Canada vastly unprepared to process migrants and refugees

Latest numbers and update on impact of the change to first-come-first serve:

A small change marks a troubling time in our immigration system.

Overwhelmed by an endlessly ballooning backlog, the Immigration and Refugee Board (IRB) recently ditched the 60-day timeline to process asylum claims. People wanting to claim asylum will now be processed on a “first-in, first-out” basis.

The 60-day rule was put into place by the previous Conservative government in 2012. It required officials at IRB to process asylum claimants in order of their designated country of origin. Moreover, decision makers within the board had to process claims within two months. A generous analysis would say those changes were meant to improve procedural efficiency. I am not a generous person.

At the same time that Canada was promising ease of access to foreign millionaires, it created massive procedural obstacles for refugees.

In 2015, a federal court concluded that the major elements, specifically the lack of access for those deemed to be from “safe countries” ( i.e. a safe Designated Country of Origin) was unconstitutional. Nonetheless, that program has remained largely in place.

The effect has been catastrophic.

In 2012, when the Designated Country of Origin program was instituted, less than 10,000 claims were rolling in. Starting in 2014, those numbers have grown substantially. So, too, has the backlog.

By the end of the last year, the backlog was as high as 43,000 cases. The organization had anticipated a backlog of 30,000. The average wait time is now 20 months for new claims. Thousands of much older cases have languished.

Some have waited for an answer for more than six years. The new first-in, first-out system has thrown an already-lengthy process into disarray. Thousands of scheduled hearings have been cancelled, reports the Star’s Nicholas Keung.

IRB spokesperson Anna Pape said, “(The board) must postpone recent referrals at this time due to the operational limitations.”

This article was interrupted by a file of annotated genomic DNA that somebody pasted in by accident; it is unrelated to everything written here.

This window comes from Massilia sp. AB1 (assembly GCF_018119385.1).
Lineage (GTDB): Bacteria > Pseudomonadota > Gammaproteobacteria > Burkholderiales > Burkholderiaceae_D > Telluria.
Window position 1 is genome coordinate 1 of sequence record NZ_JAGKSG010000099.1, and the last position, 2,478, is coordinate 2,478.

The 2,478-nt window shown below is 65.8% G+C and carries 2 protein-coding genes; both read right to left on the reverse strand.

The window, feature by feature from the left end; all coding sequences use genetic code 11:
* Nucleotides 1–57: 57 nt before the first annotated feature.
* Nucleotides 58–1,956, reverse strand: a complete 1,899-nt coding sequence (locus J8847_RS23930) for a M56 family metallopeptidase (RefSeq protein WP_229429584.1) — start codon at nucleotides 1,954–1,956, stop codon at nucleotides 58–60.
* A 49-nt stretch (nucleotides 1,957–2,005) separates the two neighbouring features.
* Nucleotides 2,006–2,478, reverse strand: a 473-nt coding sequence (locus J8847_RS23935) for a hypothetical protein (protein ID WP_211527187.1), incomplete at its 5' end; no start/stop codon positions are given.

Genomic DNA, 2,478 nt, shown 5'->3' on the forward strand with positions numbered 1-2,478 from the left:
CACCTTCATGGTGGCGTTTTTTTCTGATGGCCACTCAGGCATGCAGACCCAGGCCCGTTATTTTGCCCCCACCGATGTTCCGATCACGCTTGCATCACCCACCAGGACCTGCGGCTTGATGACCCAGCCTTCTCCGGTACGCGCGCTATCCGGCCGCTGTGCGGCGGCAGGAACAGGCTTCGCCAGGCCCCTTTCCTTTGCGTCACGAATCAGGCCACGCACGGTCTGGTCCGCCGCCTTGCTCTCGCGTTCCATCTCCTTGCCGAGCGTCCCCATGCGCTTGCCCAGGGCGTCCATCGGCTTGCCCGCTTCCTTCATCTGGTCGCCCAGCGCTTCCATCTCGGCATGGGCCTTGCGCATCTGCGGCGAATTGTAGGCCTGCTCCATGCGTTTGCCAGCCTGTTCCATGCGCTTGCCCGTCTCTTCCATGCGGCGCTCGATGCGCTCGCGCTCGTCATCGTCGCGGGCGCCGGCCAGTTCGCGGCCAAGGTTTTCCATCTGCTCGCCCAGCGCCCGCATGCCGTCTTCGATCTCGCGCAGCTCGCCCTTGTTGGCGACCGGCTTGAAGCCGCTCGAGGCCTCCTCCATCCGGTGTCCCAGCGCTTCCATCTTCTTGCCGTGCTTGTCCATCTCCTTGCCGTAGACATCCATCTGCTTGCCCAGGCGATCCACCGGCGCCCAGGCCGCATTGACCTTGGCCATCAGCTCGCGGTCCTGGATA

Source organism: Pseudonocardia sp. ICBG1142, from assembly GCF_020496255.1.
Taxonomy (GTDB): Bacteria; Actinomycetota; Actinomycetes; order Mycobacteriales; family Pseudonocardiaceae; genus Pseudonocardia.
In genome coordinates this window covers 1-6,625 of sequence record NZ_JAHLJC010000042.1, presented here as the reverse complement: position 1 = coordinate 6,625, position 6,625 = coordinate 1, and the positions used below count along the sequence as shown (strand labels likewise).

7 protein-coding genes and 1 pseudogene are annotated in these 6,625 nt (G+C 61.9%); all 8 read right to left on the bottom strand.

The change at IRB is necessary but, make no mistake, it’s a move made out of desperation. With inadequate resources, the board has performed a herculean feat.

They’ve put in place a two-year task force to sort through legacy cases. Early last year, they dabbled with the first-in, first-out system under its former leader Mario Dion.

Dion had been unequivocal, saying to CBC News in July, “I am afraid the way things are at this point we will need additional resources … because there is a limit to how much you can stretch one person’s time.” He saw no hope in meeting the demands on the system, saying it was “essentially impossible to close the gap using existing resources.”

Money was a major hindrance, said Dion to the Canadian Press: “Efficiency has increased significantly, but there is no way we can deal with 30,000 cases when we’re funded for about 17,000.”

The most recent federal budget does lay out some money for the board but it lags behind what is needed. There is an additional $12 million in legal aid support for asylum claimants. Lawyers for refugees often tell me that a major obstacle is the lack of representation available to claimants.

Significantly, the budget allocates $173.2 million dollars for security operations at the border and for processing at IRB. Of that, $74 million dollars will be spent over the next two years on irregular migration.

There are bright spots within the asylum system. Funding for Yazidi women and girls fleeing ISIS’s terror remains in place. Canada recently stepped up to accept 1,845 refugees of 30,000 African asylum claimants that Israel is planning to mass deport. Canada’s move isn’t game-changing, but for those few, it is life saving.

Nonetheless, without an international action plan, the global migrant crisis will continue unabated. Simmering global hostility to migrants — refugees and non-refugees alike — looks likely to end up at Canada’s ports, airports and borders. For example, rumors and the eventual fact of the Trump administration’s rescinding of Temporary Protected Status is responsible for the Haitian migrants who have walked across the border.

The ministry of Immigration, Refugees and Citizenship is aware of the need to pour attention and resources into the board. Immigration Minister Ahmed Hussen has received an interim report on the IRB and a full report is expected later this year.

More migrants will come here and we need to be ready.

via Canada vastly unprepared to process migrants and refugees | Toronto Star

About Andrew
Andrew blogs and tweets public policy issues, particularly the relationship between the political and bureaucratic levels, citizenship and multiculturalism. His latest book, Policy Arrogance or Innocent Bias, recounts his experience as a senior public servant in this area.

Leave a Reply

Fill in your details below or click an icon to log in:

WordPress.com Logo

You are commenting using your WordPress.com account. Log Out /  Change )

Google+ photo

You are commenting using your Google+ account. Log Out /  Change )

Twitter picture

You are commenting using your Twitter account. Log Out /  Change )

Facebook photo

You are commenting using your Facebook account. Log Out /  Change )

w

Connecting to %s

%d bloggers like this: